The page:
Pentamidine aerosol versus trimethoprim-sulfamethoxazole for Pneumocystis carinii in acquired immune deficiency syndrome.
Author(s): Montgomery AB, Feigal DW Jr, Sattler F, Mason GR, Catanzaro A, Edison R, Markowitz N, Johnson E, Ogawa S, Rovzar M
Affiliation(s): Medical Service, San Francisco General Hospital.
Publication date & source: 1995-04, Am J Respir Crit Care Med., 151(4):1068-74.
Publication type: Clinical Trial; Randomized Controlled Trial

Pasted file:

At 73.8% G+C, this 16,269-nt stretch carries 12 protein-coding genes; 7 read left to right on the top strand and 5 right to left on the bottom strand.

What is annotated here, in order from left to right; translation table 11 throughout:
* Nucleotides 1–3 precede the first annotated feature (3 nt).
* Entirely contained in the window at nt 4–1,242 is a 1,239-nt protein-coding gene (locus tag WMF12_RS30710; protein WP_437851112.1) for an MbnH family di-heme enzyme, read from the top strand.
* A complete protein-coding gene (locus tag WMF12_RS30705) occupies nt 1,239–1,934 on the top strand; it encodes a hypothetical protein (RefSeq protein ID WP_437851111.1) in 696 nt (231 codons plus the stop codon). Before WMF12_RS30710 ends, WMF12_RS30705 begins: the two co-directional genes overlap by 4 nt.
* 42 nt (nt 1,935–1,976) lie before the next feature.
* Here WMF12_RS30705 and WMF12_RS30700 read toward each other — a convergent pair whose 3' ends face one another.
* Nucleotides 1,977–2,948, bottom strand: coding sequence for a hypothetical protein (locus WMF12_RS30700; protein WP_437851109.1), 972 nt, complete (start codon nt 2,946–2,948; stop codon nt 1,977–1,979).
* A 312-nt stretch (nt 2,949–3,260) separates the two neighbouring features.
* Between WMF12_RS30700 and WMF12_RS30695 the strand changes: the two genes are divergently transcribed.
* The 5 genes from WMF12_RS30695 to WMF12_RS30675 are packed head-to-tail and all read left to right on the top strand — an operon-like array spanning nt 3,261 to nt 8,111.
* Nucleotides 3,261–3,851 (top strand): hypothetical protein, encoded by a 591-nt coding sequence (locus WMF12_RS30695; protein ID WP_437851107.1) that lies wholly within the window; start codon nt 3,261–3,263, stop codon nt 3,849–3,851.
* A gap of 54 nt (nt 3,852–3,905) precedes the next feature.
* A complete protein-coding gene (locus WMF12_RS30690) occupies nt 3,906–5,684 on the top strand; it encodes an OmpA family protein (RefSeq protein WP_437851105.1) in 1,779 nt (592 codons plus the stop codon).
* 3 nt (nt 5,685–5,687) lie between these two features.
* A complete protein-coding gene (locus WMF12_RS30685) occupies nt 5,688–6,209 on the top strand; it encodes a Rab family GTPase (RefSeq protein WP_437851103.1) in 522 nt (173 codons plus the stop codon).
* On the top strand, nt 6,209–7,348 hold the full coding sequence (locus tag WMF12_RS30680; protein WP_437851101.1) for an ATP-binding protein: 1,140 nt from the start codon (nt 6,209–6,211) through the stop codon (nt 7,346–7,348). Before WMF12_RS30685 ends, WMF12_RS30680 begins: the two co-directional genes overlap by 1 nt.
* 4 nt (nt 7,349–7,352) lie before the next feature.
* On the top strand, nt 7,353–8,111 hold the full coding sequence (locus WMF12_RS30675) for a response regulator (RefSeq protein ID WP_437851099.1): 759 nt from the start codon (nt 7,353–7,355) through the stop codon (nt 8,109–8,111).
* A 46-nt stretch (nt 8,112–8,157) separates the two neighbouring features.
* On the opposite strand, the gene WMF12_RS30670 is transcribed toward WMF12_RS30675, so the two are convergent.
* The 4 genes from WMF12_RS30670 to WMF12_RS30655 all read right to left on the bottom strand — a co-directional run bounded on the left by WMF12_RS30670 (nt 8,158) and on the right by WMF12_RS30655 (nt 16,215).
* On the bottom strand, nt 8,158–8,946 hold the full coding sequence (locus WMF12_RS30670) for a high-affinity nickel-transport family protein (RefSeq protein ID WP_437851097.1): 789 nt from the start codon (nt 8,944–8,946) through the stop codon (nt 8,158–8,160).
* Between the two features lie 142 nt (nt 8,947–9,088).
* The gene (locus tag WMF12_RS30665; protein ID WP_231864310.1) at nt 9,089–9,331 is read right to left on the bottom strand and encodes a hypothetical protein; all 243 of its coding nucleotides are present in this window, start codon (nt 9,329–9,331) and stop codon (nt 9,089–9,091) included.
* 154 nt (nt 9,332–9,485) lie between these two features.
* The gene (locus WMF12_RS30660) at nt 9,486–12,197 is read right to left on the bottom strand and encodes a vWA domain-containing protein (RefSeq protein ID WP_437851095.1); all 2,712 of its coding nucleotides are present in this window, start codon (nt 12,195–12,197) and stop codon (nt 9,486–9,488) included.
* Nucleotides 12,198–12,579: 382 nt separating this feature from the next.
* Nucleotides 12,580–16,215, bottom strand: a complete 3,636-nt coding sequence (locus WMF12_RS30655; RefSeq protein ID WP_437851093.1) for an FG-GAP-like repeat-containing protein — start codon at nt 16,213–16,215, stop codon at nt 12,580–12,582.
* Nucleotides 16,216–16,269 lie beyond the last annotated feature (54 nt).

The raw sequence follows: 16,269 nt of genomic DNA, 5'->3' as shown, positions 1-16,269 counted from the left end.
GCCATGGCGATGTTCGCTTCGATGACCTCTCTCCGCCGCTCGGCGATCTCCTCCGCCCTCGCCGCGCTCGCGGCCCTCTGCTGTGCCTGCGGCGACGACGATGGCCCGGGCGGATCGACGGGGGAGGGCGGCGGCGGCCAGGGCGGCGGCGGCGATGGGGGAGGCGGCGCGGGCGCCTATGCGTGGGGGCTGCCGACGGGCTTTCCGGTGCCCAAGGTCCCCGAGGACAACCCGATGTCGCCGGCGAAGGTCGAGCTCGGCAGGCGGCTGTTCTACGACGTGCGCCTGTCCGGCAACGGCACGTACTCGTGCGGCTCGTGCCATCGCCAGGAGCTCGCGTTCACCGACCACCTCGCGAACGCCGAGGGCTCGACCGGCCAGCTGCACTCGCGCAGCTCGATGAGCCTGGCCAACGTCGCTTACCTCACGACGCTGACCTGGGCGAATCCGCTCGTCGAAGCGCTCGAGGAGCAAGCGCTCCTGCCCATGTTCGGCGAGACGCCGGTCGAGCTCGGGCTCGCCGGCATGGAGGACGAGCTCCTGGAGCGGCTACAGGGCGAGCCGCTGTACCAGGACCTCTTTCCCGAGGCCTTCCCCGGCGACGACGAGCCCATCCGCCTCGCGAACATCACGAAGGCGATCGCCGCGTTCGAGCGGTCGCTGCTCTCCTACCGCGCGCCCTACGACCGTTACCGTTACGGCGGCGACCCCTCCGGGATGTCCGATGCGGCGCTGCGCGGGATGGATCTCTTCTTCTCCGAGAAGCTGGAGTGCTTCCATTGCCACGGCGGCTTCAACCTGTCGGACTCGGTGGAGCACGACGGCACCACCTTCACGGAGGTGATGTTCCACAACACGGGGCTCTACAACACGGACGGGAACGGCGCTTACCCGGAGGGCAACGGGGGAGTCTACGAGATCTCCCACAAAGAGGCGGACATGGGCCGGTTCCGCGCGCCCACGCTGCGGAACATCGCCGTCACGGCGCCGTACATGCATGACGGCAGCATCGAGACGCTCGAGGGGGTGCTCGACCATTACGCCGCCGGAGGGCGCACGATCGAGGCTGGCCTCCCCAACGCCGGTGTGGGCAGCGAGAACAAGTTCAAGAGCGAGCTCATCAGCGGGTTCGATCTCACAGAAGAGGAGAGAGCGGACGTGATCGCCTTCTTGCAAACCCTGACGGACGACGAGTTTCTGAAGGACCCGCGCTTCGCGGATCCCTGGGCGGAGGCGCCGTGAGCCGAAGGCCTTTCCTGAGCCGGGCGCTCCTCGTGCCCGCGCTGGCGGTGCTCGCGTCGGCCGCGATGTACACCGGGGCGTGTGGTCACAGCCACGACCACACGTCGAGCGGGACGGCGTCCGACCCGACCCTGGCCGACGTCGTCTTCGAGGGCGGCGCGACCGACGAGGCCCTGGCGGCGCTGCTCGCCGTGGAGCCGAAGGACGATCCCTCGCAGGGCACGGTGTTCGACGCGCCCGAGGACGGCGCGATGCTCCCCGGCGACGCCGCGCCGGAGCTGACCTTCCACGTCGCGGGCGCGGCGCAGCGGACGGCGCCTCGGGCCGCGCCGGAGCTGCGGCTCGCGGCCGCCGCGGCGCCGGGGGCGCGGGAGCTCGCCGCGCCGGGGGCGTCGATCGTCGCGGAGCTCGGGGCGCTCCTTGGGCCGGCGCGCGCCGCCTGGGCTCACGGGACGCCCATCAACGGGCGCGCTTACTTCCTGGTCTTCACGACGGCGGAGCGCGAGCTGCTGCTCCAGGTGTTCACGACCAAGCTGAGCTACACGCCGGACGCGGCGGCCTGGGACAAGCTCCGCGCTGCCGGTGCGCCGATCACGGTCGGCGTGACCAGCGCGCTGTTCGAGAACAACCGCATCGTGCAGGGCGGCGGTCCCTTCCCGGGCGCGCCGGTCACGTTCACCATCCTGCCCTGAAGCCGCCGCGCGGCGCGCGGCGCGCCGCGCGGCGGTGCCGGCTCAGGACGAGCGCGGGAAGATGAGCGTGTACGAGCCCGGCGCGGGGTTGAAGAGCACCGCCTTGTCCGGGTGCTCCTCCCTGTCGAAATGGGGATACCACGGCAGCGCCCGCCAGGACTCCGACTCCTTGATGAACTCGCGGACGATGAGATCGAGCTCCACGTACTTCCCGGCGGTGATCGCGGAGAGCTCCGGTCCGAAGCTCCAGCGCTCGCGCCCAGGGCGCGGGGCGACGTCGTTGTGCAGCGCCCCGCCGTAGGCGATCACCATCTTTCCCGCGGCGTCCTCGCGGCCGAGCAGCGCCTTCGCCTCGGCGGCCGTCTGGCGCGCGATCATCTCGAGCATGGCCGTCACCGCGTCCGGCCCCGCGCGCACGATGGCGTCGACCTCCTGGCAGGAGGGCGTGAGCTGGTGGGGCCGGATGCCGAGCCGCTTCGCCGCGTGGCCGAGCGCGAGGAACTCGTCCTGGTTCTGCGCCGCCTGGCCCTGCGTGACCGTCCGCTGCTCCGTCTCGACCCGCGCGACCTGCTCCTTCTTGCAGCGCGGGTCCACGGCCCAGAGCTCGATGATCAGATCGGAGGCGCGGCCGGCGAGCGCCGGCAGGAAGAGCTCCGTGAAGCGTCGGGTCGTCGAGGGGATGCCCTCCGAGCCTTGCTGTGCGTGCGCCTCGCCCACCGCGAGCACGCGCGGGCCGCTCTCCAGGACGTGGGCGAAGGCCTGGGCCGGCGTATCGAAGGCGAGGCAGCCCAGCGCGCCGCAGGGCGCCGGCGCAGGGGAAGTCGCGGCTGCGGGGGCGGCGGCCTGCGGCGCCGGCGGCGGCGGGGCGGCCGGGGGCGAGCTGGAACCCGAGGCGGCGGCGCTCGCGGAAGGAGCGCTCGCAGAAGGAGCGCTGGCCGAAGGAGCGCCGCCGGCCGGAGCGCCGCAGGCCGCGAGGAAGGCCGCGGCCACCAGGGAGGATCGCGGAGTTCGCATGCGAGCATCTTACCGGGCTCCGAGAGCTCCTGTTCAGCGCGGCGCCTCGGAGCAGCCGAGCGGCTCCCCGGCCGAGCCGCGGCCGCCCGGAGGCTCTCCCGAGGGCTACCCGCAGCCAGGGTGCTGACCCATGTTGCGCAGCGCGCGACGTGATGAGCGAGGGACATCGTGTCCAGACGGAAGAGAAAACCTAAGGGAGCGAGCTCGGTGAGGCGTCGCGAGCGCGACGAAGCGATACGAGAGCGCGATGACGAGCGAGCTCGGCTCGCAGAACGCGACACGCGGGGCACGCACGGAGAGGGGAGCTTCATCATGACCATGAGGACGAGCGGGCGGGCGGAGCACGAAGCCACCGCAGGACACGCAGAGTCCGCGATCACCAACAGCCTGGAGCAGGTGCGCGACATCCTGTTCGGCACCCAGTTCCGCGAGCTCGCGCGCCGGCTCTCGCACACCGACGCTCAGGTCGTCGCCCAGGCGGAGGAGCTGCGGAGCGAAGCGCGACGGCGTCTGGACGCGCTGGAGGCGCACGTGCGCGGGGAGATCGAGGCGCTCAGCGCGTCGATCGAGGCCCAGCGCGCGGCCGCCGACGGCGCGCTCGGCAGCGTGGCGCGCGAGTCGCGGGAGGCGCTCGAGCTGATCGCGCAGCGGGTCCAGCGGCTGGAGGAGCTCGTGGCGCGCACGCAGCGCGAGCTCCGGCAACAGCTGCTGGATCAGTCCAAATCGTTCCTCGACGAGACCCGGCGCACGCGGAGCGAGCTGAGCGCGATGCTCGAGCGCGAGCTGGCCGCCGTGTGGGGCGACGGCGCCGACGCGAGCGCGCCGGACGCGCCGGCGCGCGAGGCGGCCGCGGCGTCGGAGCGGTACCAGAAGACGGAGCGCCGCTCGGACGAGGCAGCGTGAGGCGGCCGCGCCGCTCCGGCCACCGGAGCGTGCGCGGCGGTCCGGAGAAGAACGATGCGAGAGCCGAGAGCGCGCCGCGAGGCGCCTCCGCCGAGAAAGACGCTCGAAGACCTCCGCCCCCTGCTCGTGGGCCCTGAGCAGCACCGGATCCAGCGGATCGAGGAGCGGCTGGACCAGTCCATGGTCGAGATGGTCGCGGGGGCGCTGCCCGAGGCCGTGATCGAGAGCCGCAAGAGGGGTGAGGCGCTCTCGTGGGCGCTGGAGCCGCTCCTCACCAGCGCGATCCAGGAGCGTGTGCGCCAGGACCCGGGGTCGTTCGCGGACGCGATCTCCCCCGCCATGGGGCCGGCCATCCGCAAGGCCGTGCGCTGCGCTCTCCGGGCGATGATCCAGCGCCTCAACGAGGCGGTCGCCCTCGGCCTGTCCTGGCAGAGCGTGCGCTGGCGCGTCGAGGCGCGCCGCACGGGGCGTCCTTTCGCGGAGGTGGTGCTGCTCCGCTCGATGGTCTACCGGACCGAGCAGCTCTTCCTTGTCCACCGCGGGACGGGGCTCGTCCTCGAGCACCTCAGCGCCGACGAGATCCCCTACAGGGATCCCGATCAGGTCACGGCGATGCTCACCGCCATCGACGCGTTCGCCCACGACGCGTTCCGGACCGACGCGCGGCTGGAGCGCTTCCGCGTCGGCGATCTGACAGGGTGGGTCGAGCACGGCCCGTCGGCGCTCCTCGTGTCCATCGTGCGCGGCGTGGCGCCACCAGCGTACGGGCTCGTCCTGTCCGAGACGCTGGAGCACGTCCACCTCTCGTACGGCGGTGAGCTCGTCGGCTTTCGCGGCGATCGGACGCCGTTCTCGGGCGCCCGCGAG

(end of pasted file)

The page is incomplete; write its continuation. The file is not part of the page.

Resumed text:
Pneumocystis carinii pneumonia remains one of the most common opportunistic infections in patients with acquired immune deficiency syndrome (AIDS). Treatment with either intravenous pentamidine or trimethoprim-sulfamethoxazole (TMP-SMX) is frequently complicated by serious adverse reactions. This study was a prospective, blinded comparison of 600 mg/d of pentamidine as an aerosol versus 15 mg/kg/d of trimethoprim plus 75 mg/kg/d of sulfamethoxazole for patients with mild or moderately severe P. carinii pneumonia (alveolar arterial oxygen difference of less than 55 mm Hg). Of 367 participants who were randomized to receive study therapies, 287 had proven and 16 had presumed Pneumocystis pneumonia. There were 29 deaths within 35 d of study initiation: 12 in the aerosolized pentamidine group and 17 in the TMP-SMX groups (log rank p = 0.28). The difference in mortality was 3.4% (95% CI = -3.5, 10.8%). Ninety-four patients treated with aerosolized pentamidine had to have their study therapy changed because of lack of efficacy, compared with 22 patients treated with TMP-SMX (p = 0.002). In addition PaO2 improved faster in patients treated with TMP-SMX. However, aerosolized pentamidine was discontinued less often than TMP-SMX because of toxicity (9.4 versus 40% p < 0.001). Rash (0.6 versus 14.9%), nausea and vomiting (1.7 versus 12.2%), and abnormalities of liver function tests (1.7 versus 12.2%) were the most common adverse effects necessitating treatment discontinuation. During 6-mo. follow-up there was no difference in mortality.(ABSTRACT TRUNCATED AT 250 WORDS)